Tuesday, July 29, 2008

Mouton Reunion (Water Street Music Hall 9/8/06)

Twin sets of

laser eyes



locks of hair

Two hands


drum sticks

Two arms


neck of bass

Piano sounds

filter in



to carry

the scene

Sax smooches in –

an adored

older cousin

on his way

to the beach

and you –

lucky you

got to go


Yellow Jackets

How did these items

become part of my life’s

clutter to begin with?

On my desk are two

copies of the book,

Yoga for Pregnancy,

though I’ve never

been pregnant.

Both copies have

been borrowed

numerous times, always

returned with a one-line

Thank You scribbled

on a square sticky note.

Inside a long plastic storage

box of fabric remnants, snaps,

needles, thread, pins, bobbins,

Velcro and shoulder pads, I find a

saved Yoga Journal, whose feature

article is “Be Happier Than You Ever

Thought Possible.” Did I read it?

I can’t recall. I put it back.

Inside a red and black pocket

journal, there is only one – full

moon – entry reminding me that,

after chanting in the Kanon Room

with Cynthia and Maria Elena,

and with Dad’s photo on the altar,

I returned to the parking lot to find

my car’s windshield stunningly

covered with yellow jackets.

What did this mean?

Did Dad caution me

about yellow jackets?

Get stung by one?

Respect them?

Kill one? Wear one?

It felt like a good omen –

that mass yellow gathering

on my windshield – yellow

the color of sunshine, happiness,

joy, intellect and energy –

But the space between my

grief and tears came undone

in that private chanting

service that day. It was

both healing and unbearable.

As it is to recall.

That journal, with its

only entry, was tucked in

with all the mending

materials that I own.

Ahh –Yellow Jack – ets!

how did I not get this

until now?

Jack – is my Dad.

Thursday, July 17, 2008

The Trouble With Reading Your Poems

I read your poems, knowing

that the vase of fresh cut

roses that you describe could

be fake – could be, that is,

an imaginary vase, rather

than one you see on a table.

The patchouli scented

candle you smell burning

in a darkening cottage,

(as the sun sets over

Scotch pines outside

its dining room window)—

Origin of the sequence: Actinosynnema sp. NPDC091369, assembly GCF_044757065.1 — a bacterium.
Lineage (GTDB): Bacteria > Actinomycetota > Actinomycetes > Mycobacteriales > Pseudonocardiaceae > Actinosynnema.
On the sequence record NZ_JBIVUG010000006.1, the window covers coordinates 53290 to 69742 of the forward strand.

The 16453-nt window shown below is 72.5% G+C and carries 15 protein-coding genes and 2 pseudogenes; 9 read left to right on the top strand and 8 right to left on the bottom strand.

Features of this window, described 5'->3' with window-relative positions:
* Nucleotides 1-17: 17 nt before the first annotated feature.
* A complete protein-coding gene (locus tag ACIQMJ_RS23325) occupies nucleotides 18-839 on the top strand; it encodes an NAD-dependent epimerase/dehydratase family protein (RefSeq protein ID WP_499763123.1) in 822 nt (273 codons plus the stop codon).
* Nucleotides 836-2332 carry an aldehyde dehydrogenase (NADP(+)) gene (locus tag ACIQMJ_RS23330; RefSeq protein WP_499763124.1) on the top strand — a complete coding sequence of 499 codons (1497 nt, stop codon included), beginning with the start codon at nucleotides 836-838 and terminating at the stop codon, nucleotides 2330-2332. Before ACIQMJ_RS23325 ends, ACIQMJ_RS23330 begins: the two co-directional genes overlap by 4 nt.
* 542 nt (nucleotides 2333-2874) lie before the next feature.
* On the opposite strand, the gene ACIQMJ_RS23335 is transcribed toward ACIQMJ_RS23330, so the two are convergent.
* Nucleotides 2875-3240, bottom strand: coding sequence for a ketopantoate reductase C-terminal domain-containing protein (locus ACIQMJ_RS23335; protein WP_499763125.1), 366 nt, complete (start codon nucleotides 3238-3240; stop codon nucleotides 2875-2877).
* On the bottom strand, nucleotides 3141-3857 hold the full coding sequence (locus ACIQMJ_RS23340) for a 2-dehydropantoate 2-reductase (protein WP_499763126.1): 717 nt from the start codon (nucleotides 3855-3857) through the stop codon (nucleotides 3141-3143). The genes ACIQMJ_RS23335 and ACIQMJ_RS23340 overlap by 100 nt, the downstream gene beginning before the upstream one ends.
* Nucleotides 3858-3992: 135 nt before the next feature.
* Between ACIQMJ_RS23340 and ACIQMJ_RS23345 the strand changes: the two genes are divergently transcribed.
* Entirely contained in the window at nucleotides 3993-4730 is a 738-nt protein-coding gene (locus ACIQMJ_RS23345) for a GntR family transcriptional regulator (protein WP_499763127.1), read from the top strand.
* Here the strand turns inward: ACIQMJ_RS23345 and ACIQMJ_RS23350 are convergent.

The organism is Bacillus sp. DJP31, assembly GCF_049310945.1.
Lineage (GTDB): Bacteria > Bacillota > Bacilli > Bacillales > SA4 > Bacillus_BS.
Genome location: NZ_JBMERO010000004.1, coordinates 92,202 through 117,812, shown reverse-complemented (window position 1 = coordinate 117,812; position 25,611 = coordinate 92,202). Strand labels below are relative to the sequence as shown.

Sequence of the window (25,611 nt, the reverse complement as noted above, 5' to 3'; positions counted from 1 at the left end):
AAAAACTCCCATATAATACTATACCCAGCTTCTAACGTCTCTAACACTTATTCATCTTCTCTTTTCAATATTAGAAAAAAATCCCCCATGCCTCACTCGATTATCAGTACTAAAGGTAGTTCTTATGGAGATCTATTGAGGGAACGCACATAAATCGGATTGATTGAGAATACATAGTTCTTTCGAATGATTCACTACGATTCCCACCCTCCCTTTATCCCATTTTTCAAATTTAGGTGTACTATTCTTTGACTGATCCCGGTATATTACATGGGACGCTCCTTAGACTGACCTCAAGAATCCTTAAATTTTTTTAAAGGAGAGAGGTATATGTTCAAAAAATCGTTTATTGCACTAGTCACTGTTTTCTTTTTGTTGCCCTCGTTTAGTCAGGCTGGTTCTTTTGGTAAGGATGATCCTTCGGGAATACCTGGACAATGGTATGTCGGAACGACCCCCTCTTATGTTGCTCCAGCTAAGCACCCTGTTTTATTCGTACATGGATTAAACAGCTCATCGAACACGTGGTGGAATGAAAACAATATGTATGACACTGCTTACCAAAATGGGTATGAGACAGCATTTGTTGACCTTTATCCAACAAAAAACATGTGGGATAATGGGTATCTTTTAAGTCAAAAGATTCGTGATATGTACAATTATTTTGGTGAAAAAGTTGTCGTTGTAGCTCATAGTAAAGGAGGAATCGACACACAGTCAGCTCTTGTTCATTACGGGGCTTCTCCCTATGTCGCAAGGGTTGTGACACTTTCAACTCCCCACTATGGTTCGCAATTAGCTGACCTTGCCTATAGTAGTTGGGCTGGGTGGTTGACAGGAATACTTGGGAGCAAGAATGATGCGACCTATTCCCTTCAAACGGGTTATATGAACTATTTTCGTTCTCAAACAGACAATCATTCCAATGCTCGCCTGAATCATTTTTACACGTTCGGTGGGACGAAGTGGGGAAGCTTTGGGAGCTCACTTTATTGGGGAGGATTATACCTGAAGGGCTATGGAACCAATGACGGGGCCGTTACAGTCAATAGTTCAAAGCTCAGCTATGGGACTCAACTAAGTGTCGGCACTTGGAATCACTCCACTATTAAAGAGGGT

may have been cut and pasted

from an old dream of yours.

I know that raffia-tied jar

of strawberry jam you claim

as home-made by your lover –

I know, even as you spread it

on an (allegedly) warm biscuit,

that it might very well have

come from some big grocery

store chain, made in large

vats in a factory up-river.

I know you may be inventing,

rather than noticing, these

items in the morning of your

day as a famous poet at work.

But you should see outside my

window, my backyard, Billy –

My neighbor, Nick, with his

long-handled hose, watering

the Arborvitae shrubs on the

bottom terrace of my descending

lawn, and the bushy sun-flowers –

just about to pop open.

If I wrote a poem,

I’d show you my soft

new double-wide hammock,

so white and inviting under the

walnut tree. You’d see an oval

umbrella table with see-through

patio chairs, a tray of marmalade

cookies, and blackberry ice tea.

Look – my favorite yellow

finch, wearing his little black

vest – drinking from a puddle,

(leaking from the weak link

between two bright red hoses) –

across a neighbor’s walkway.

I only wish I’d remembered

to bring a camera along today.

Tuesday, July 1, 2008

Billy and Me

What are the chances,

Billy? - Your name

and mine in the same

front page article of

The Democrat & Chronicle –

Mine - for hanging out

at the Jazz Festival;

Yours - for being the

renowned poet whose

book I brought along.

A D&C reporter, usually

a food writer, singled me

out from the throngs arriving

at the Rochester International

Jazz Festival, to ask, of all things,

what I was carrying in my tote bag.

Auspiciously, I pulled out your book,

Billy Collins, The Trouble With Poetry:

And Other Poems, to her delight, as well

as mine. I had been ransacking my

brain, for a time, unsure where I’d

left you– wasn’t my name there

inside the cover? My acupunc-

turists’ other clients must be

thrilled to have your poems,

instead of used magazines,

to read, while waiting to be

needled, I thought. Or did I

leave you at Muddy Waters

Coffee? Those lucky stiffs.

Eyeing my decorative tote,

the food reporter probed –

“What else did you bring?”

She was probably hoping for

avocado sushi, paired with lime-

drenched mango slices or kiwi.

I removed some Kleenex, which,

I wish I had said was for moments

when the music would move me to

tears. Then I pulled out an Acme pen,

a Moleskin journal, a copy of Email

to Cleveland, a pair of Lauren sun-

glasses, a blue hooded rain jacket.

The one item I did not reveal,

and I will share this with you,

Billy, was a fine glass of wine,

concealed in a green tea bottle.

Have you noticed how similar

in color, Australian Chardonnay

can be to Arizona Green Tea?

Here’s to you, Billy Collins,

for sharing the front page –

with me. Here’s to you,

and to Jazz, and to tea.